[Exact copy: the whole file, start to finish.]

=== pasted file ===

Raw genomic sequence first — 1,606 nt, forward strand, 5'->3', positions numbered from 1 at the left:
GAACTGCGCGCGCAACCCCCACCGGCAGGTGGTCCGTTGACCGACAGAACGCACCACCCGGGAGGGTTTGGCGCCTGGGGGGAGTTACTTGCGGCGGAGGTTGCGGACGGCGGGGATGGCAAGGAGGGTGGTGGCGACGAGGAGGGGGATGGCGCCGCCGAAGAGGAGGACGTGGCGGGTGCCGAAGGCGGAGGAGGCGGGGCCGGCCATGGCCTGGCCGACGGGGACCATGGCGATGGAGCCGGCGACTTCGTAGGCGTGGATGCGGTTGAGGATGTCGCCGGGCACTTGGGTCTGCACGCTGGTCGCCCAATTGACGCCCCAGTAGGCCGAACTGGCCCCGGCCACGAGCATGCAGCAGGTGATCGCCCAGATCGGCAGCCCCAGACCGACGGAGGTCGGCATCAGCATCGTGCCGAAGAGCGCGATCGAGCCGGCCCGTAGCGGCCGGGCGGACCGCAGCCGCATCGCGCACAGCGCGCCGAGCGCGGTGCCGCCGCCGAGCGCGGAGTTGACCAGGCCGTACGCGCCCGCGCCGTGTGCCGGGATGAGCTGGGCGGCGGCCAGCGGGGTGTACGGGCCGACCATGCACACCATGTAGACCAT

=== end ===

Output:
Raw genomic sequence first — 1,606 nt, forward strand, 5'->3', positions numbered from 1 at the left:
GAACTGCGCGCGCAACCCCCACCGGCAGGTGGTCCGTTGACCGACAGAACGCACCACCCGGGAGGGTTTGGCGCCTGGGGGGAGTTACTTGCGGCGGAGGTTGCGGACGGCGGGGATGGCAAGGAGGGTGGTGGCGACGAGGAGGGGGATGGCGCCGCCGAAGAGGAGGACGTGGCGGGTGCCGAAGGCGGAGGAGGCGGGGCCGGCCATGGCCTGGCCGACGGGGACCATGGCGATGGAGCCGGCGACTTCGTAGGCGTGGATGCGGTTGAGGATGTCGCCGGGCACTTGGGTCTGCACGCTGGTCGCCCAATTGACGCCCCAGTAGGCCGAACTGGCCCCGGCCACGAGCATGCAGCAGGTGATCGCCCAGATCGGCAGCCCCAGACCGACGGAGGTCGGCATCAGCATCGTGCCGAAGAGCGCGATCGAGCCGGCCCGTAGCGGCCGGGCGGACCGCAGCCGCATCGCGCACAGCGCGCCGAGCGCGGTGCCGCCGCCGAGCGCGGAGTTGACCAGGCCGTACGCGCCCGCGCCGTGTGCCGGGATGAGCTGGGCGGCGGCCAGCGGGGTGTACGGGCCGACCATGCACACCATGTAGACCAT